Monday, July 21, 2014



Patchwork Fields in France
9x12 oil on gessobord
Click here to purchase

France is a gorgeous country.
The Lot Region is a farming area with many small quaint towns, rolling hills and patchwork fields.
I painted in the hot sun, 

getting a well earned farmer-tan,
 looking out across fields and valleys. 
Sheep came up to the fence three times to visit me
 and eat while one sheep piled next to the other. 

 "Give each other room", I called.



 I'm in France  Wrong language

Then the "sheep head" bleated and off they ambled for 

greener pastures

still stuck to one another

Thursday, July 17, 2014



Ripening Lavender, Lherm, France
9x12, unframed oil on gessobord
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The lavender fields in the Lot Region of France are small but exquisite.  The owners are expats and started these fields after visiting similar fields in New Zealand.  Their story and website is interesting.  DreamaTollePerry took her "June Painting France" participants to visit these fields.  Though there wasn't time enough for me to paint oil en plein air, I painted a watercolor postcard while there.  Since I am not a watercolorist, I am not showing my attempt.  No, honest, you don't want to see it.

Wednesday, July 16, 2014



"Village Charm"
12x12 oil on gessobord
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Frayssinet is such a charming village
 I thought I would tell you just a bit more about this little town in which I stayed for ten days.

Just across the street plus a bit is the old medieval catholic church, which you can see it center in the photo just below and the last photo as well.
Church bells ring every hour and half hour 24/7.
It is a delightful sound, something one quickly comes to love.

The foreground of the photo below is the artists lodging, Le Vieux convent, a 17th century convent.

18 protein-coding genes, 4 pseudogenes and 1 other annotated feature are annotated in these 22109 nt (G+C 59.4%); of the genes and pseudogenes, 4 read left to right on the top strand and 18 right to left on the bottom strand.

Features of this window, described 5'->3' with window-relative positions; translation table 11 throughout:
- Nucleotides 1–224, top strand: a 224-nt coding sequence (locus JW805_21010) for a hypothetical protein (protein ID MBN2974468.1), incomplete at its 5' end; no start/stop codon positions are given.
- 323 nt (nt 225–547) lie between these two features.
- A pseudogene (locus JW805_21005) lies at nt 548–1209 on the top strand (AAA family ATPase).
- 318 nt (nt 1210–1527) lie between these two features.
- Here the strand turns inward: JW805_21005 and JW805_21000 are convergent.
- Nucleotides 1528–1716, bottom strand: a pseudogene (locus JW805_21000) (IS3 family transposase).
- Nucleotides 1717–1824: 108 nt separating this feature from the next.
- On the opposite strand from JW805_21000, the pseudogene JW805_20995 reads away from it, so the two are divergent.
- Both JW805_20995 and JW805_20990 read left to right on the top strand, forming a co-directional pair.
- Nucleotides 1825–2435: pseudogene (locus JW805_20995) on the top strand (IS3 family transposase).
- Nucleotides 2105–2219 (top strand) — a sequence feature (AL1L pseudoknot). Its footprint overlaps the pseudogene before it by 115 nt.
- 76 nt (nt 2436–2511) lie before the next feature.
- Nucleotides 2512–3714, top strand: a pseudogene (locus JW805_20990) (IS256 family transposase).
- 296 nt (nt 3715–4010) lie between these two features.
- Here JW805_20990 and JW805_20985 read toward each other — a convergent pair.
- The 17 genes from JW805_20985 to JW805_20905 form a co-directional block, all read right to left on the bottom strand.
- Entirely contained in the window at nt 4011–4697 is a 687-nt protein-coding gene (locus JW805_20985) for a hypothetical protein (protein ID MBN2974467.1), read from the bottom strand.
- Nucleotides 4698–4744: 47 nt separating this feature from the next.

(Le Vieux means old)   See third photo as well.

The town is situated on a hill with the lower part of the village being the town center.
The hike to the top is strenuous but every step is scenic.

One stone building is adjacent to the next.
 Around the edges of the tiny community is farming, with fields in colorful patchwork.

Sunday, July 13, 2014



France is an amazing country, romantic and beautiful.  
In the Lot Region, the hills roll and twist as they follow river valleys. 
 Honestly, everywhere you look, is a scene worthy of painting.  
During our artists' 10 day retreat with DreamaTollePerry (not a workshop), 
we took in as much as we possibly could.  
Except for two days, we visited quaint villages near our home 
base in tiny Frayssinet, 
a village of fewer than 300 souls. 
I painted everyday, either watercolor postcards or in my watercolor journal
 or a larger oil painting. 
"Rural Life in France" was a hike of about 1/2 mile from the artist compound.  My load was heavy, carrying paints, easel, and all other necessary equipment.  I didn't tire; the anticipation was great. 

 I have so much more to share!
Rural Life in France
12 x 12 unframed oil on gessobord
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Tuesday, July 8, 2014


Frayssinet, France Village Scene

Ten days painting in France has been a dream come true...a long-time desire I may be able to cross off my bucket list.  Every oil painting completed in France was done in plein air (fresh air).  Without my easel umbrella (which I sorely missed) I got a lovely tan.  Additionally many people stopped along the roads where I painted to tell me how beautiful my paintings were.  I felt so encouraged as most of you know I am a creature of comfort and love being near a refrigerator, computer, and away from the constantly moving sun.  I gave myself two hours to complete a painting....didn't always work, so by the time three hours passed, I had a different light.  Fortunately I knew early on to establish my light and shade so usually I was fine.  

DreamaTollePerry and her husband Ron set up this "Paint France with Dreama" event, not a workshop, but still held many opportunities to learn.  We visited many quaint towns and I have hundreds of awesome photographs, enough to last me quite a while.
Plein Air Painting
8x8 oil on gessobord